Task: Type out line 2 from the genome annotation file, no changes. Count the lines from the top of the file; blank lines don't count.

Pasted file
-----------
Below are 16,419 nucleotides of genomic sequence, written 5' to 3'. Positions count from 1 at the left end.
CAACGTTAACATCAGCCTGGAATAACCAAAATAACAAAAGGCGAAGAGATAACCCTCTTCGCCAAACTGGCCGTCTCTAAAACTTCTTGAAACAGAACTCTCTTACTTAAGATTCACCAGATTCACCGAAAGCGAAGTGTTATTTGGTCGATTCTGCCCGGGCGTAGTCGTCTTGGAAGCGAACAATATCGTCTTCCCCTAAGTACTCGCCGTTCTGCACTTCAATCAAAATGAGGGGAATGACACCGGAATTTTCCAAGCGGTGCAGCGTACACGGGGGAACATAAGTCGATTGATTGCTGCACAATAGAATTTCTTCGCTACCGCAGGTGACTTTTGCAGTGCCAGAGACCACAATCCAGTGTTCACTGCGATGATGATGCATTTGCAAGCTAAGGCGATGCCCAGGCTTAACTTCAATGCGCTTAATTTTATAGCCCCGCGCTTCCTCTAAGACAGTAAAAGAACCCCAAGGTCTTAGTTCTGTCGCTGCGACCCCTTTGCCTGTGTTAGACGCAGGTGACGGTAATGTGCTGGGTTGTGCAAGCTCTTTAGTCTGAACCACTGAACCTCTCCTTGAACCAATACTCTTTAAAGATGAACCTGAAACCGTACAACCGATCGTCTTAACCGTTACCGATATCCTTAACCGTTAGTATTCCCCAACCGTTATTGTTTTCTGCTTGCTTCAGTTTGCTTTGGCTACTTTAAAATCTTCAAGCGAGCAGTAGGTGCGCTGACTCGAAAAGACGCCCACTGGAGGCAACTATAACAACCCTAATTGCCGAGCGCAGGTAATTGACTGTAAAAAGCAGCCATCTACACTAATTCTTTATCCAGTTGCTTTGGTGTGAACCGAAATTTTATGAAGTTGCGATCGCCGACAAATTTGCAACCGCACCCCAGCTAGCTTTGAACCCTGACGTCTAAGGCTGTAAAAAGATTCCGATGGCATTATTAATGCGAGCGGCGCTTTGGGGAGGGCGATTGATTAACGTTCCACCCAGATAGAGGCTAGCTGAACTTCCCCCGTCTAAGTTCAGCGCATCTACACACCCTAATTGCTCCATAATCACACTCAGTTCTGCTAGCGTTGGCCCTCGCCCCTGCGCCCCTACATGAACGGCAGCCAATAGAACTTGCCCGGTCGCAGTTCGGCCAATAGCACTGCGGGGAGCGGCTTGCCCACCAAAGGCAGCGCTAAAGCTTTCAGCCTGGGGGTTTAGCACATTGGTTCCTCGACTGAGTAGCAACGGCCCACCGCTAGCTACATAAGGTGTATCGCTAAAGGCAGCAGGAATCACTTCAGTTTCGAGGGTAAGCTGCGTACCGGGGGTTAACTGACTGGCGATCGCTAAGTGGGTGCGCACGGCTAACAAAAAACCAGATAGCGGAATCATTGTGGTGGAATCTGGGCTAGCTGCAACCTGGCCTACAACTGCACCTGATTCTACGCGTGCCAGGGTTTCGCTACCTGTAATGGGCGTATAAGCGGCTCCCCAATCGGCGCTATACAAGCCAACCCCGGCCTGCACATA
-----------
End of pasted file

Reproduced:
CAACGTTAACATCAGCCTGGAATAACCAAAATAACAAAAGGCGAAGAGATAACCCTCTTCGCCAAACTGGCCGTCTCTAAAACTTCTTGAAACAGAACTCTCTTACTTAAGATTCACCAGATTCACCGAAAGCGAAGTGTTATTTGGTCGATTCTGCCCGGGCGTAGTCGTCTTGGAAGCGAACAATATCGTCTTCCCCTAAGTACTCGCCGTTCTGCACTTCAATCAAAATGAGGGGAATGACACCGGAATTTTCCAAGCGGTGCAGCGTACACGGGGGAACATAAGTCGATTGATTGCTGCACAATAGAATTTCTTCGCTACCGCAGGTGACTTTTGCAGTGCCAGAGACCACAATCCAGTGTTCACTGCGATGATGATGCATTTGCAAGCTAAGGCGATGCCCAGGCTTAACTTCAATGCGCTTAATTTTATAGCCCCGCGCTTCCTCTAAGACAGTAAAAGAACCCCAAGGTCTTAGTTCTGTCGCTGCGACCCCTTTGCCTGTGTTAGACGCAGGTGACGGTAATGTGCTGGGTTGTGCAAGCTCTTTAGTCTGAACCACTGAACCTCTCCTTGAACCAATACTCTTTAAAGATGAACCTGAAACCGTACAACCGATCGTCTTAACCGTTACCGATATCCTTAACCGTTAGTATTCCCCAACCGTTATTGTTTTCTGCTTGCTTCAGTTTGCTTTGGCTACTTTAAAATCTTCAAGCGAGCAGTAGGTGCGCTGACTCGAAAAGACGCCCACTGGAGGCAACTATAACAACCCTAATTGCCGAGCGCAGGTAATTGACTGTAAAAAGCAGCCATCTACACTAATTCTTTATCCAGTTGCTTTGGTGTGAACCGAAATTTTATGAAGTTGCGATCGCCGACAAATTTGCAACCGCACCCCAGCTAGCTTTGAACCCTGACGTCTAAGGCTGTAAAAAGATTCCGATGGCATTATTAATGCGAGCGGCGCTTTGGGGAGGGCGATTGATTAACGTTCCACCCAGATAGAGGCTAGCTGAACTTCCCCCGTCTAAGTTCAGCGCATCTACACACCCTAATTGCTCCATAATCACACTCAGTTCTGCTAGCGTTGGCCCTCGCCCCTGCGCCCCTACATGAACGGCAGCCAATAGAACTTGCCCGGTCGCAGTTCGGCCAATAGCACTGCGGGGAGCGGCTTGCCCACCAAAGGCAGCGCTAAAGCTTTCAGCCTGGGGGTTTAGCACATTGGTTCCTCGACTGAGTAGCAACGGCCCACCGCTAGCTACATAAGGTGTATCGCTAAAGGCAGCAGGAATCACTTCAGTTTCGAGGGTAAGCTGCGTACCGGGGGTTAACTGACTGGCGATCGCTAAGTGGGTGCGCACGGCTAACAAAAAACCAGATAGCGGAATCATTGTGGTGGAATCTGGGCTAGCTGCAACCTGGCCTACAACTGCACCTGATTCTACGCGTGCCAGGGTTTCGCTACCTGTAATGGGCGTATAAGCGGCTCCCCAATCGGCGCTATACAAGCCAACCCCGGCCTGCACATA